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NOBTS archaeology prof cited as ‘prominent evangelical scholar’


NEW ORLEANS (BP)–The name Steven Ortiz, assistant professor of archaeology and biblical studies at New Orleans Baptist Theological Seminary, is gaining in familiarity in archaeological circles.

Ortiz, who also directs NOBTS’ Center for Archaeological Research, is noted in the latest edition of Biblical Archaeology Review (BAR), a national scholarly journal, as a “prominent evangelical scholar” in the field. Hershel Shanks, editor of BAR, called attention to Ortiz’s work as an evangelical scholar in his report of the American Schools of Oriental Research held in Atlanta last November.

Ortiz also was awarded a junior scholar grant from the Southwest Commission on Religious Studies (SWCRS) in March for a project titled, “Re-writing Philistine History: Recent Trends in Philistine Archaeology and Biblical Studies.” The commission, established in 1974, encourages scholarly activities among its 50-plus member institutions. NOBTS and Southwestern Baptist Theological Seminary both hold membership in SWCRS. Grants from the commission are awarded only to scholars from member institutions.

Because NOBTS’ mission statement “says that our target is healthy churches,” Ortiz noted, “In order for a church to be healthy it needs to be in the marketplace, on Mars Hill, and on the mission field. This is where the New Testament church of Paul was located. I think our students should be trained to go to Mars Hill and engage the academic world.”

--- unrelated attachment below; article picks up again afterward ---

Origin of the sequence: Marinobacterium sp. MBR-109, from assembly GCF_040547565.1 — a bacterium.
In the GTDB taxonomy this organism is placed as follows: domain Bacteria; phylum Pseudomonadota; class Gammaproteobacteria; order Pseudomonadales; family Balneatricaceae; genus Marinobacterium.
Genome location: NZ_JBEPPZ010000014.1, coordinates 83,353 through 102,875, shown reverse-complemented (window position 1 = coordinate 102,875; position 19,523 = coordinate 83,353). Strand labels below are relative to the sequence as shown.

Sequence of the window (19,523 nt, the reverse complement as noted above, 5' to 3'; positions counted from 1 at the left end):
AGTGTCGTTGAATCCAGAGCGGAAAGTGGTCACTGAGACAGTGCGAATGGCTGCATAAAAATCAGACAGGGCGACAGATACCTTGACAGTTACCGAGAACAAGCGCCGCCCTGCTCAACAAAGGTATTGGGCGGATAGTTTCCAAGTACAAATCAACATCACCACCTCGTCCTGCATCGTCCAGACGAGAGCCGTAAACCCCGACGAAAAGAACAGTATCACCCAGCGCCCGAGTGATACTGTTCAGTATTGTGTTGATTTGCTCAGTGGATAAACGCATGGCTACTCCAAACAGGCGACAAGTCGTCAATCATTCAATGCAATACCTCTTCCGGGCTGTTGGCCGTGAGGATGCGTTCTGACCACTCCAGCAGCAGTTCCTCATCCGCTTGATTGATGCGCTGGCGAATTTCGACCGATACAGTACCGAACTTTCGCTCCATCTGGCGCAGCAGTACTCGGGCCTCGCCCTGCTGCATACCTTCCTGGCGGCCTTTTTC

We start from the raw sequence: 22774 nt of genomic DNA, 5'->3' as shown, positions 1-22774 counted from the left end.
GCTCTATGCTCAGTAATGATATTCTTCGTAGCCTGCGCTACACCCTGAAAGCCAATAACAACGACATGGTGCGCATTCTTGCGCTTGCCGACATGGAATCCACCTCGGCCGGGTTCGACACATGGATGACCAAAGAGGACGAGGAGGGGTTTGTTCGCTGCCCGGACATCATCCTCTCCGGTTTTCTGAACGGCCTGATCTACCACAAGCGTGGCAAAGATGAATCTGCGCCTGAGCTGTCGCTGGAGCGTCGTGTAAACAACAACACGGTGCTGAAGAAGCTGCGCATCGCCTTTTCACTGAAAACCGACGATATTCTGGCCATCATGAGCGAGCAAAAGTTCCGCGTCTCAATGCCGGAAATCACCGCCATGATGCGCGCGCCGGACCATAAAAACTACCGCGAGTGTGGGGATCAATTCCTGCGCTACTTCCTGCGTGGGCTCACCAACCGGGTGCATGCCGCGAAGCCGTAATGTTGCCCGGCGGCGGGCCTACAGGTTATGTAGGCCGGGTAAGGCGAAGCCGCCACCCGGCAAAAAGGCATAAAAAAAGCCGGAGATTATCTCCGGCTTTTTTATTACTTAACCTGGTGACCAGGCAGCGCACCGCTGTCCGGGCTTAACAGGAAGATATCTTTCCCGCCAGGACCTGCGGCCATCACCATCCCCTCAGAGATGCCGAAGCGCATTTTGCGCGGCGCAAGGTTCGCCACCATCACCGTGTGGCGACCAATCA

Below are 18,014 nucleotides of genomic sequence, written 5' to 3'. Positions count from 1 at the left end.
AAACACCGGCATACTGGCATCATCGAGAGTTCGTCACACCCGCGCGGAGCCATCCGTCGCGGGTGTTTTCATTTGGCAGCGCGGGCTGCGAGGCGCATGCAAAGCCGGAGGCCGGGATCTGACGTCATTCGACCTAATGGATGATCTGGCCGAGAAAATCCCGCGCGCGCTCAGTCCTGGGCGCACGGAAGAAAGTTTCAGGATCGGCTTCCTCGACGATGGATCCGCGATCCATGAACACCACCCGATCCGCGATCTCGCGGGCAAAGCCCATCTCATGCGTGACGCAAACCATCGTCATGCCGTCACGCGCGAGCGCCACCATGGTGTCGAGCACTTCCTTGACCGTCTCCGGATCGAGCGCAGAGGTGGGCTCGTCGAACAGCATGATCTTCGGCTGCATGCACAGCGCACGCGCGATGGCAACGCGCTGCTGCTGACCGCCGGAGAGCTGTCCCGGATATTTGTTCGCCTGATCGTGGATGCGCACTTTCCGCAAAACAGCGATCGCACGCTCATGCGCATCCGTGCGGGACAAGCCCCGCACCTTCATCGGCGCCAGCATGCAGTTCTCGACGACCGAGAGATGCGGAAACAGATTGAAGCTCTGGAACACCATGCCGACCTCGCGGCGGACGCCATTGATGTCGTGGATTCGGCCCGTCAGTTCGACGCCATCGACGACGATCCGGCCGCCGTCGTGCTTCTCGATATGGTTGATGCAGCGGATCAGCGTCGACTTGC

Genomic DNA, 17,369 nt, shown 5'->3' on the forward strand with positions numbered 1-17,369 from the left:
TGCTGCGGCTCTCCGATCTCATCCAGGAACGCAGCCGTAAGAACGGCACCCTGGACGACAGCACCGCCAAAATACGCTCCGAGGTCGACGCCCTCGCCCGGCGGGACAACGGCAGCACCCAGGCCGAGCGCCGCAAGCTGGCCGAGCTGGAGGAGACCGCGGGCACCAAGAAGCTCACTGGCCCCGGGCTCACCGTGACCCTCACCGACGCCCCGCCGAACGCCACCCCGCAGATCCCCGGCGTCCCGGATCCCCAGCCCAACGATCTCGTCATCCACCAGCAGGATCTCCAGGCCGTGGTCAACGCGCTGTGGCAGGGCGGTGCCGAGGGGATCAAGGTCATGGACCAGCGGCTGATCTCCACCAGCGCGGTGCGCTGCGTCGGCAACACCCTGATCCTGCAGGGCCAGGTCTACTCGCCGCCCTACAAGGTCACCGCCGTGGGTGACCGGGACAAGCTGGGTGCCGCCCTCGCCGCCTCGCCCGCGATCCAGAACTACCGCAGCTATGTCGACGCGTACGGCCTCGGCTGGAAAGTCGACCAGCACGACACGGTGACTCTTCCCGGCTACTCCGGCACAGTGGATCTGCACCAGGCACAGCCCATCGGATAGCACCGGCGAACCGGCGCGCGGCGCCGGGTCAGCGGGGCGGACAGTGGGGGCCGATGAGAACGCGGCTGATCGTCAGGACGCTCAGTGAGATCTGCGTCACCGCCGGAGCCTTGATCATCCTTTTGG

Ortiz engages the academic community by serving as a committee member and as southwest region vice president for the American Schools of Oriental Research. He is on the board of directors for the Near Eastern Archaeology Society.

“Steven Ortiz is one of the most prolific researchers and writers on our faculty,” said NOBTS Provost Steve Lemke. “In addition to the research awards he has recently received, his faculty colleagues voted him the ‘Outstanding Research Professor’ for the Marvin Jones Awards for Faculty Excellence at NOBTS this year.”

Using his training, academic involvement and years of experience digging in Israel, Ortiz hopes to secure an archaeological dig site in Israel for NOBTS. He has the scientific training needed to conduct the digs and to research and interpret the findings.

Ortiz holds Master of Arts and doctor of philosophy degrees in Near East archaeology and biblical studies at the University of Arizona — one of the premiere archaeology programs in the United States. Earlier, he earned a Bachelor of Arts degree in anthropology and sociology at California State University at Los Angeles and a Master of Arts in biblical history at Jerusalem University College.

In February, NOBTS’ Center for Archaeological Research hosted its first lecture. Renowned Israeli archaeologist Gabriel Barkay spoke about the discovery of the oldest known copy of Hebrew scripture. Barkay lectured at NOBTS and Emory University during his visit in the United States. Seminary trustees voted in April to activate a new lectureship in archeology -– the Manuel Family Lectures on Archeology and the Bible.

“We hope to develop one of the best archaeology programs in the evangelical world,” Lemke said, “to help make the best case we can to an unbelieving world for the truthfulness of the Bible. In addition to the creation of the Center for Archaeological Research, we hope to add a wing to our library with a museum to display our archaeological artifacts.”
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For more information about the Center for Archaeological Research or to contact Ortiz for speaking engagements, call (504) 282-4455, ext. 3249, or e-mail [email protected] (BP) photo posted in the BP Photo Library at http://www.bpnews.net. Photo title: STEVEN ORTIZ.